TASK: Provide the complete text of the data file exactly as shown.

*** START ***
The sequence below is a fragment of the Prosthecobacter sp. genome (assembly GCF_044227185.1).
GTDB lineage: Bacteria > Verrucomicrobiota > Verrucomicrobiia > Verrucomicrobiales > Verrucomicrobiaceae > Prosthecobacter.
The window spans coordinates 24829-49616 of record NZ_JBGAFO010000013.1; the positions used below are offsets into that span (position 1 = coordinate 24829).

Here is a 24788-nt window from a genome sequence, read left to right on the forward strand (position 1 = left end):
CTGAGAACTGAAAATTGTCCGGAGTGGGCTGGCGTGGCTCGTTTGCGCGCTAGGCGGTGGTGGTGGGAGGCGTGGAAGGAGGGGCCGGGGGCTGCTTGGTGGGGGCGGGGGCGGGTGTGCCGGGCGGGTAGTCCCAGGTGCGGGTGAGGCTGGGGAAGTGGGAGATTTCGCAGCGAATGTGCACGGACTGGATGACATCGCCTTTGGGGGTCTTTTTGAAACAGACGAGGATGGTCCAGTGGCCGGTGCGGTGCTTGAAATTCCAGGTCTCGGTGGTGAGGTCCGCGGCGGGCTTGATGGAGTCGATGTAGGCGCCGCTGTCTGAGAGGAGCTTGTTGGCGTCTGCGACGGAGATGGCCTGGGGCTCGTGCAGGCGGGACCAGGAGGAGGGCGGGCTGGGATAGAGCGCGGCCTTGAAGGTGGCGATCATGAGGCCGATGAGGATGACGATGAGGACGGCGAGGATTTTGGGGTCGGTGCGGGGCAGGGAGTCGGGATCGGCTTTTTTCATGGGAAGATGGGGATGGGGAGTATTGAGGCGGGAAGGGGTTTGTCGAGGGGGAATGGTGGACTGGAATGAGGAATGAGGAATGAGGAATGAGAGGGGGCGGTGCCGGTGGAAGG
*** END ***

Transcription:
The sequence below is a fragment of the Prosthecobacter sp. genome (assembly GCF_044227185.1).
GTDB lineage: Bacteria > Verrucomicrobiota > Verrucomicrobiia > Verrucomicrobiales > Verrucomicrobiaceae > Prosthecobacter.
The window spans coordinates 24829-49616 of record NZ_JBGAFO010000013.1; the positions used below are offsets into that span (position 1 = coordinate 24829).

Here is a 24788-nt window from a genome sequence, read left to right on the forward strand (position 1 = left end):
CTGAGAACTGAAAATTGTCCGGAGTGGGCTGGCGTGGCTCGTTTGCGCGCTAGGCGGTGGTGGTGGGAGGCGTGGAAGGAGGGGCCGGGGGCTGCTTGGTGGGGGCGGGGGCGGGTGTGCCGGGCGGGTAGTCCCAGGTGCGGGTGAGGCTGGGGAAGTGGGAGATTTCGCAGCGAATGTGCACGGACTGGATGACATCGCCTTTGGGGGTCTTTTTGAAACAGACGAGGATGGTCCAGTGGCCGGTGCGGTGCTTGAAATTCCAGGTCTCGGTGGTGAGGTCCGCGGCGGGCTTGATGGAGTCGATGTAGGCGCCGCTGTCTGAGAGGAGCTTGTTGGCGTCTGCGACGGAGATGGCCTGGGGCTCGTGCAGGCGGGACCAGGAGGAGGGCGGGCTGGGATAGAGCGCGGCCTTGAAGGTGGCGATCATGAGGCCGATGAGGATGACGATGAGGACGGCGAGGATTTTGGGGTCGGTGCGGGGCAGGGAGTCGGGATCGGCTTTTTTCATGGGAAGATGGGGATGGGGAGTATTGAGGCGGGAAGGGGTTTGTCGAGGGGGAATGGTGGACTGGAATGAGGAATGAGGAATGAGGAATGAGAGGGGGCGGTGCCGGTGGAAGG